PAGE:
#183 Overstreet

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Posted 07 March 2012 - 01:55 PM

Nicholas: Your excerpt from my review is actually from the early, uncorrected version. An error in the last paragraph of your excerpt led to a lot of misunderstandings. If you could possibly update your excerpt to reflect the revised, corrected version of that paragraph, I would be grateful, and it might prevent some confusion among your readers.

Otherwise, thank you for linking to the article!

Edited by Overstreet, 07 March 2012 - 01:55 PM.


#184 Nick Olson

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Posted 07 March 2012 - 01:58 PM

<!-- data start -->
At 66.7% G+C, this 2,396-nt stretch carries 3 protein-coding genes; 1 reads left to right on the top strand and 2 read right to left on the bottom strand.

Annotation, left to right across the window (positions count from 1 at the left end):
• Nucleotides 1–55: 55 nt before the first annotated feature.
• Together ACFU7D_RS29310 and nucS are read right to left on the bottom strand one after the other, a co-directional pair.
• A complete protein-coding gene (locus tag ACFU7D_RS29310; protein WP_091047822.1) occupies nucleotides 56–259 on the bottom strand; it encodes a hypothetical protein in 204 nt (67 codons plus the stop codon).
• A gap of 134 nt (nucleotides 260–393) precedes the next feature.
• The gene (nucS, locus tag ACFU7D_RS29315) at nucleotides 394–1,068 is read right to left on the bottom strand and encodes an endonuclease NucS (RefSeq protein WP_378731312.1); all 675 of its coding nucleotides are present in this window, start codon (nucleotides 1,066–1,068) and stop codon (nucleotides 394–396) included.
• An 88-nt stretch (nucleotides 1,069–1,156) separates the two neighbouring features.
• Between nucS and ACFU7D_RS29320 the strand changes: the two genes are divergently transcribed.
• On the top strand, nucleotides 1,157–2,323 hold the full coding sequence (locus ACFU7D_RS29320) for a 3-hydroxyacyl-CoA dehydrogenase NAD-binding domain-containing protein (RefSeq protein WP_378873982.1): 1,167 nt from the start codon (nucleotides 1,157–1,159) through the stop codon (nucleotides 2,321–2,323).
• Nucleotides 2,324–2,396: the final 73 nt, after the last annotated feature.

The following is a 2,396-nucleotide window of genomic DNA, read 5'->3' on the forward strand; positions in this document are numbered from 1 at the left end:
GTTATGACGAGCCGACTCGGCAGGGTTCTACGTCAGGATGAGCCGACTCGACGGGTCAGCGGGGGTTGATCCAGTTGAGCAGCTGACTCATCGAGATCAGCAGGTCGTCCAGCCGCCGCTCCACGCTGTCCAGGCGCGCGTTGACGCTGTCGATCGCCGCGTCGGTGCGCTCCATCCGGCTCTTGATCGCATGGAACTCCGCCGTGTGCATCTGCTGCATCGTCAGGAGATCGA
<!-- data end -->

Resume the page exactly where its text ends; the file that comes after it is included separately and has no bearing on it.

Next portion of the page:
Oh, yeah, I'll pass the edited version along to my editor to fix the piece.

Sorry about that!

#185 Nick Olson

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Posted 07 March 2012 - 02:08 PM

I may link to it, SDG, though I think you're right that it may not do any good for this fellow to see a review from the National Catholic Register.

...which is sad. I'm as frustrated as you are by the attitude reflected in his comments.

***Taken care of, Jeffrey.

Edited by Nicholas, 07 March 2012 - 02:11 PM.


#186 BethR

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Posted 12 June 2012 - 01:57 PM

E-mail interview with Trappist monks adds some insight to this film, as well as to Into Great Silence